“The supreme end of education,” said Dr. Samuel Johnson, the 18th century English writer and critic, “is expert discernment in all things—the power to tell the good from the bad, the genuine from the counterfeit, and to prefer the good and the genuine to the bad and the counterfeit.”
Dr. Johnson clearly believed that education cannot be value-free and that a truly educated person will have the “right” values. But what about graduates of elite universities who plunder the nation’s savings and loan institutions? Or the Nazi officers who hummed Wagnerian arias as they marched Jews to gas chambers?
It is possible for a person to be knowledgeable without being educated, by Dr. Johnson’s definition. This is not verbal hairsplitting, for it gets to the essence of what we mean by education. When people can emerge from 12 or more years of schooling steeped in knowledge but lacking values, something is obviously wrong with the educational system.
The three feature articles in this month’s issue bring to mind the relationship between education and values, especially the story of Georgia Gabor that begins on page 26.
Gabor, a Hungarian Jew, came to America in 1947, a survivor of the Holocaust that wiped out her family. In 1969, after years of struggle and unhappiness, she began teaching junior high school math in San Marino, Calif., and finally achieved a measure of peace and order.
But in 1984, shortly after publishing her autobiography, Gabor’s life became a nightmare. For the next eight years, she endured anti-Semitic epithets and threats carved on the doors and desks of her classroom and hurled at her by anonymous haters in letters and phone calls.
Gabor finally resigned and sued the school district for failing to deal with the persistent anti-Semitic harassment that she suffered.
Although the court will not rule on Gabor’s case until next spring, there is no doubt that she was the victim of obscene and menacing insults and threats. Nor is a trial and a ruling necessary for one to conclude that at least some members of the Huntington Middle School community have gone through the motions of education without becoming educated. Gabor’s story is even more alarming because it appears at a time when young Germans, wearing swastikas and shouting Sieg Heil, are attacking immigrants in cities across their nation.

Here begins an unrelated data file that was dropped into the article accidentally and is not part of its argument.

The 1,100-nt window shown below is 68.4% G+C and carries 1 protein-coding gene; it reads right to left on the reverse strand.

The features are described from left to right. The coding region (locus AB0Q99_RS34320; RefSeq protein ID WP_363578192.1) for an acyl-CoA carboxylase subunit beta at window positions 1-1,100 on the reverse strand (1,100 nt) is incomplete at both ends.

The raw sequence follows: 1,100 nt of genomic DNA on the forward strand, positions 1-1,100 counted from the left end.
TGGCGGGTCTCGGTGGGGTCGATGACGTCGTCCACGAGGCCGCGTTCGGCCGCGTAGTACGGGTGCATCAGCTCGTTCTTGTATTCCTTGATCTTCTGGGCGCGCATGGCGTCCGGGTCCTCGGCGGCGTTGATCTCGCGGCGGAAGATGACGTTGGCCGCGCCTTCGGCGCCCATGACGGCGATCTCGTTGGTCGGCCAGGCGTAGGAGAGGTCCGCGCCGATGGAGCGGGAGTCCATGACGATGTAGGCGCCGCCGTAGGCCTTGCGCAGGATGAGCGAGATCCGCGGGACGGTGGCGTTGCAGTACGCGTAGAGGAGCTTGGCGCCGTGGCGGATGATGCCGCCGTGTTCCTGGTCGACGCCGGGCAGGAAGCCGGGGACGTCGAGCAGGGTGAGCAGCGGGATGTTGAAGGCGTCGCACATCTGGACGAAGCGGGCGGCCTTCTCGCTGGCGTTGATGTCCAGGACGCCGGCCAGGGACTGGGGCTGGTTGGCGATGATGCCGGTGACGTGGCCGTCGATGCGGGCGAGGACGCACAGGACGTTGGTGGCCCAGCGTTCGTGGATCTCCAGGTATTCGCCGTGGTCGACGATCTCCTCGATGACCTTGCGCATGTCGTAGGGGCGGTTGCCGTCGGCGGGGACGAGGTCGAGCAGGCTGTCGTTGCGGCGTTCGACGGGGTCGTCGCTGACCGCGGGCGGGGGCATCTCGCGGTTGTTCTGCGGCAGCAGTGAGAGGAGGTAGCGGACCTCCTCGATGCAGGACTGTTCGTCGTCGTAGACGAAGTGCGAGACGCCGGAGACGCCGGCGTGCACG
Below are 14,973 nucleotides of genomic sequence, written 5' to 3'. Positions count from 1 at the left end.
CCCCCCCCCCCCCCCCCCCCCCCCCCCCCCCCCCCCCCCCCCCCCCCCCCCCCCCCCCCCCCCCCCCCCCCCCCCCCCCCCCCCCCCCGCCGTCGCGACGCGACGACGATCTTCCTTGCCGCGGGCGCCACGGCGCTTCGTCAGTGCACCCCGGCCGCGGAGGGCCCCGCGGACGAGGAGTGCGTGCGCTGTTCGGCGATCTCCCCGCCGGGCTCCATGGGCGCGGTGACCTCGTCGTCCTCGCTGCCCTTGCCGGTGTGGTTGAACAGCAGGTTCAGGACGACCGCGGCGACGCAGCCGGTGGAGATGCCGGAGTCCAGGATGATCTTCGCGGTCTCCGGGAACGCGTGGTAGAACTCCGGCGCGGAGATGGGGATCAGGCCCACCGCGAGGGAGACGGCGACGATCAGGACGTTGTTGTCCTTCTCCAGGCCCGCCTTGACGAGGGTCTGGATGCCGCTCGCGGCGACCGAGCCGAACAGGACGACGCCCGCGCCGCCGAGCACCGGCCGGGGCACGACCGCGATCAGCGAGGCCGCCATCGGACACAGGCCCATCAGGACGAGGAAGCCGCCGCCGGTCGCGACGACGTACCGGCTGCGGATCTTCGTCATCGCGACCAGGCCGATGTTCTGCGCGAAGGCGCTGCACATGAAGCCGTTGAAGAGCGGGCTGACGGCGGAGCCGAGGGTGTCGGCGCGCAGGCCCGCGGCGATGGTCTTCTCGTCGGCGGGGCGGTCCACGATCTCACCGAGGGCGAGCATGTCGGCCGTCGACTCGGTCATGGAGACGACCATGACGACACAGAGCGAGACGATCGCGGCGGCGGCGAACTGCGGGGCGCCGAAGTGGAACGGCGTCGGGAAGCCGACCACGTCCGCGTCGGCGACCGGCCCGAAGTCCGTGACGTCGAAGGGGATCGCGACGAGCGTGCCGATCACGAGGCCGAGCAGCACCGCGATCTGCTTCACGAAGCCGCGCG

Dr. Johnson’s observation poses a formidable question for schools. What kind of education not only fosters the ability to discern expertly—to distinguish right from wrong—but also then leads one to choose the good and the genuine over the bad and the bogus?
Traditionally, American education has subscribed to the catechismal approach to instilling values: the Ten Commandments, the Seven Deadly Sins, the Boy Scout Oath—all to be committed to memory and called upon for guidance in moments of ethical confusion and moral uncertainty.
But those who believe, as Dr. Johnson did, that the “supreme end of education” is both expertise and character, inextricably linked, argue for a process that focuses on thinking not memorization. The essence of education is an open mind—a willingness to consider new ideas, to view things from a different perspective, to receive and assess information objectively. A truly educated person listens to the arguments, sifts and weighs the evidence, and reaches rational conclusions. It is difficult, if not impossible, to follow that procedure and be a bigot.
The elementary teachers whom Susan Ohanian writes about in her new book, which we excerpt on page 20, believe in that kind of education. They have taken that frightening step of discarding old ideas for new ones, traditional methods for innovative ones. They are committed to helping their pupils learn to think for themselves and solve problems.
Charles Vidal, the maverick principal of Hanshaw Middle School whose story appears on page 30, motivates his largely working-class students to do their “personal best.” He encourages his students to confront important questions about themselves and their world, and, in the process, to forge value systems that will endure. That is the way to build expertise and character.
A version of this article appeared in the October 01, 1992 edition of Teacher as Expertise and Character